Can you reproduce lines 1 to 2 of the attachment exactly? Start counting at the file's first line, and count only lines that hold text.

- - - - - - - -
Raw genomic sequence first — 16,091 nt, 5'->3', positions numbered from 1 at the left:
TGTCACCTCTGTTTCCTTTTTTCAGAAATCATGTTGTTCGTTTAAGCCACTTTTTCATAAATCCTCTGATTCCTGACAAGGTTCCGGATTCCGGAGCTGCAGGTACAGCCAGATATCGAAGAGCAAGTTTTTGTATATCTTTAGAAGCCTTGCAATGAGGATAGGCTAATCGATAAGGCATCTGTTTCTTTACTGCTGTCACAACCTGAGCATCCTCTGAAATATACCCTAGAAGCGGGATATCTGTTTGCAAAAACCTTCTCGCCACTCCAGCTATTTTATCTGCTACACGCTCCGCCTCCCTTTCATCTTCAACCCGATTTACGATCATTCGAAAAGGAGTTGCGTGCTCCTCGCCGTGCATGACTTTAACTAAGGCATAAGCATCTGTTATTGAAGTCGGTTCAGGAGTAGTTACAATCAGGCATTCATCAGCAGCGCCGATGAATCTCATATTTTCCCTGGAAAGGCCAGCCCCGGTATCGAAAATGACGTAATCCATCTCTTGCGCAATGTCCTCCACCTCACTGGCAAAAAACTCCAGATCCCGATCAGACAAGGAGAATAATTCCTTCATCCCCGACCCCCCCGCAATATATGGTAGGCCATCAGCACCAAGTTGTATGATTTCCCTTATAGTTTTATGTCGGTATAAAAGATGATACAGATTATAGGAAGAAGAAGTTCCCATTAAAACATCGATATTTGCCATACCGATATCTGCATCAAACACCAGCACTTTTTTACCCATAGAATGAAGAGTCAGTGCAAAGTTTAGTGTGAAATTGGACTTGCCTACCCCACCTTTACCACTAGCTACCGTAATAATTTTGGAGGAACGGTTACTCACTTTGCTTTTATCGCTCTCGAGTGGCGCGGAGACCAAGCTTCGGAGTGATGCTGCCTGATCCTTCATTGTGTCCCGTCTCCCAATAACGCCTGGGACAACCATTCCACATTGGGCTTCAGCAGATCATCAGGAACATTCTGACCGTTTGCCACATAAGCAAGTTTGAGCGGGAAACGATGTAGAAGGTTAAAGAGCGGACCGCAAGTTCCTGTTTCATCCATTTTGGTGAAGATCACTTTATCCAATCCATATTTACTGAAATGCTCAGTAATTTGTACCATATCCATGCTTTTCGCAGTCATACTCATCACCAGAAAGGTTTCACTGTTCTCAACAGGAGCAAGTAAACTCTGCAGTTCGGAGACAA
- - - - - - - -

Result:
Raw genomic sequence first — 16,091 nt, 5'->3', positions numbered from 1 at the left:
TGTCACCTCTGTTTCCTTTTTTCAGAAATCATGTTGTTCGTTTAAGCCACTTTTTCATAAATCCTCTGATTCCTGACAAGGTTCCGGATTCCGGAGCTGCAGGTACAGCCAGATATCGAAGAGCAAGTTTTTGTATATCTTTAGAAGCCTTGCAATGAGGATAGGCTAATCGATAAGGCATCTGTTTCTTTACTGCTGTCACAACCTGAGCATCCTCTGAAATATACCCTAGAAGCGGGATATCTGTTTGCAAAAACCTTCTCGCCACTCCAGCTATTTTATCTGCTACACGCTCCGCCTCCCTTTCATCTTCAACCCGATTTACGATCATTCGAAAAGGAGTTGCGTGCTCCTCGCCGTGCATGACTTTAACTAAGGCATAAGCATCTGTTATTGAAGTCGGTTCAGGAGTAGTTACAATCAGGCATTCATCAGCAGCGCCGATGAATCTCATATTTTCCCTGGAAAGGCCAGCCCCGGTATCGAAAATGACGTAATCCATCTCTTGCGCAATGTCCTCCACCTCACTGGCAAAAAACTCCAGATCCCGATCAGACAAGGAGAATAATTCCTTCATCCCCGACCCCCCCGCAATATATGGTAGGCCATCAGCACCAAGTTGTATGATTTCCCTTATAGTTTTATGTCGGTATAAAAGATGATACAGATTATAGGAAGAAGAAGTTCCCATTAAAACATCGATATTTGCCATACCGATATCTGCATCAAACACCAGCACTTTTTTACCCATAGAATGAAGAGTCAGTGCAAAGTTTAGTGTGAAATTGGACTTGCCTACCCCACCTTTACCACTAGCTACCGTAATAATTTTGGAGGAACGGTTACTCACTTTGCTTTTATCGCTCTCGAGTGGCGCGGAGACCAAGCTTCGGAGTGATGCTGCCTGATCCTTCATTGTGTCCCGTCTCCCAATAACGCCTGGGACAACCATTCCACATTGGGCTTCAGCAGATCATCAGGAACATTCTGACCGTTTGCCACATAAGCAAGTTTGAGCGGGAAACGATGTAGAAGGTTAAAGAGCGGACCGCAAGTTCCTGTTTCATCCATTTTGGTGAAGATCACTTTATCCAATCCATATTTACTGAAATGCTCAGTAATTTGTACCATATCCATGCTTTTCGCAGTCATACTCATCACCAGAAAGGTTTCACTGTTCTCAACAGGAGCAAGTAAACTCTGCAGTTCGGAGACAA